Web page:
- Non-farm payrolls rose 1.4 million in August, and have now retraced almost half of losses in March and April
- Unemployment rate fell sharply lower to 8.4%
- Hours worked (for private employees) still down 8% vs. pre-pandemic levels
Payroll employment added another 1.4 million jobs in August, right on consensus expectations but smaller than the 1.8 million rise in July. Overall employment has now risen 10.6 million May through August, retracing almost 50% of the job losses over March and April. One fourth of the gain in August can be attributed to an increase in government employment, boosted by temporary census hiring. 12 out of the 13 private industries added jobs, with retail trade again leading the gain. Professional & business services and leisure & hospitality also contributed well to the increase. Mining and logging continued to shed jobs for the fifth consecutive month since March, and the weakness there could persist with activity in oil & gas extraction still very soft.
The unemployment rate dipped sharply lower to 8.4% in August, down significantly from its peak in April but again with much of the improvement coming from a decline in temporary layoffs. The number of permanent job losers in the labour force remained stubbornly high, growing another half a million in August. The labour force participation rate rose again in August after ticking unexpectedly lower in July. And the gap between broader measures of labour market under-utilization and the official measures continued to narrow, as the number of involuntary part-time workers dropped by almost a million. Indeed, the broader U6 rate (‘official’ unemployment rate plus discouraged and involuntary part-time workers among others) fell to 14.2% in August from a peak of 22.8% in April. That was larger than the fall in the official unemployment rate (U3), pointing to meaningful improvement in under-utilization.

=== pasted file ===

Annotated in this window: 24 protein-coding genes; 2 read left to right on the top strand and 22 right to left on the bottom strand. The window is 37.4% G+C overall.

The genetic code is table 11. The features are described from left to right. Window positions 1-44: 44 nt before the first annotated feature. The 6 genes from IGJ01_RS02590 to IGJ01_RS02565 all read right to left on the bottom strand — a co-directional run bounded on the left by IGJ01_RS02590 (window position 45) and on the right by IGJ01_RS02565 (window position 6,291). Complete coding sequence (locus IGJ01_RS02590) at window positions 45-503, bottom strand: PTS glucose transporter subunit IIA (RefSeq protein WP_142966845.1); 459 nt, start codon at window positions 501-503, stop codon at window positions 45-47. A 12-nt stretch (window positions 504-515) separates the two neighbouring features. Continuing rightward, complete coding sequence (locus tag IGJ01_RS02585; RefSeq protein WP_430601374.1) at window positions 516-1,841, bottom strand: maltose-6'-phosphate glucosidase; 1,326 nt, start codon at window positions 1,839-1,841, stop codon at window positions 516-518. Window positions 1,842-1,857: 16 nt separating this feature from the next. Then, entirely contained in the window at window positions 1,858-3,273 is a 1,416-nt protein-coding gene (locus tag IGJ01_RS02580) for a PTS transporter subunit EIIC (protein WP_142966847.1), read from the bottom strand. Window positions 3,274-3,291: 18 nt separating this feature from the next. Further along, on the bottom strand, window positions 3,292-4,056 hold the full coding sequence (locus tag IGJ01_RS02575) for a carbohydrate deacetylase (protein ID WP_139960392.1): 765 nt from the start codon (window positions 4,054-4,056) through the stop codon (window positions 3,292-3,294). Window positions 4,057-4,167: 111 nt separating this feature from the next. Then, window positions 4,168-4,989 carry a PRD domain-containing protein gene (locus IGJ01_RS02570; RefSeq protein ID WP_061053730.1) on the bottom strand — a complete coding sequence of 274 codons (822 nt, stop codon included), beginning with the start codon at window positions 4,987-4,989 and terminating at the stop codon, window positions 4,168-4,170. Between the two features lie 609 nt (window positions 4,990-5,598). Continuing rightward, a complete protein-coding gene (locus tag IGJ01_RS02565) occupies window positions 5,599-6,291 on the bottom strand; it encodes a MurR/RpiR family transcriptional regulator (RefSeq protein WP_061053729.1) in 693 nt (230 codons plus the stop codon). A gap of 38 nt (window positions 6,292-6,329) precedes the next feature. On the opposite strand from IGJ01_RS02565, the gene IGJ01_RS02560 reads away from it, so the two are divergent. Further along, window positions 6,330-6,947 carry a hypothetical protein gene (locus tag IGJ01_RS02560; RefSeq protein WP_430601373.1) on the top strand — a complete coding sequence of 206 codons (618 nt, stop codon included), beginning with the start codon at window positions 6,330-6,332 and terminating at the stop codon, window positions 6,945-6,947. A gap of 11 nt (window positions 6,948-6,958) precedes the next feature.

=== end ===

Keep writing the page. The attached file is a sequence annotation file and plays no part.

Still, the economy has far from recovered. Our own forecast has GDP bouncing back to 4.2% below year-ago levels on average in Q3, and the recovery in employment has been slower. The jobs count was still down 7% from year-ago in August and hours worked was still down 8% relative to February. Initial and continuing claims continue to decline, but from still extremely elevated levels. To-date, much of the out-performance in the economy-wide growth data can be credited to massive government income transfers, which have helped to put a floor under household incomes even as job losses mounted. With the exceptional support tapering off in the US (as federal payments to top up unemployment insurance checks expired), and labour markets still very soft, we can expect the pace of spending growth and economic recovery to slow in coming months.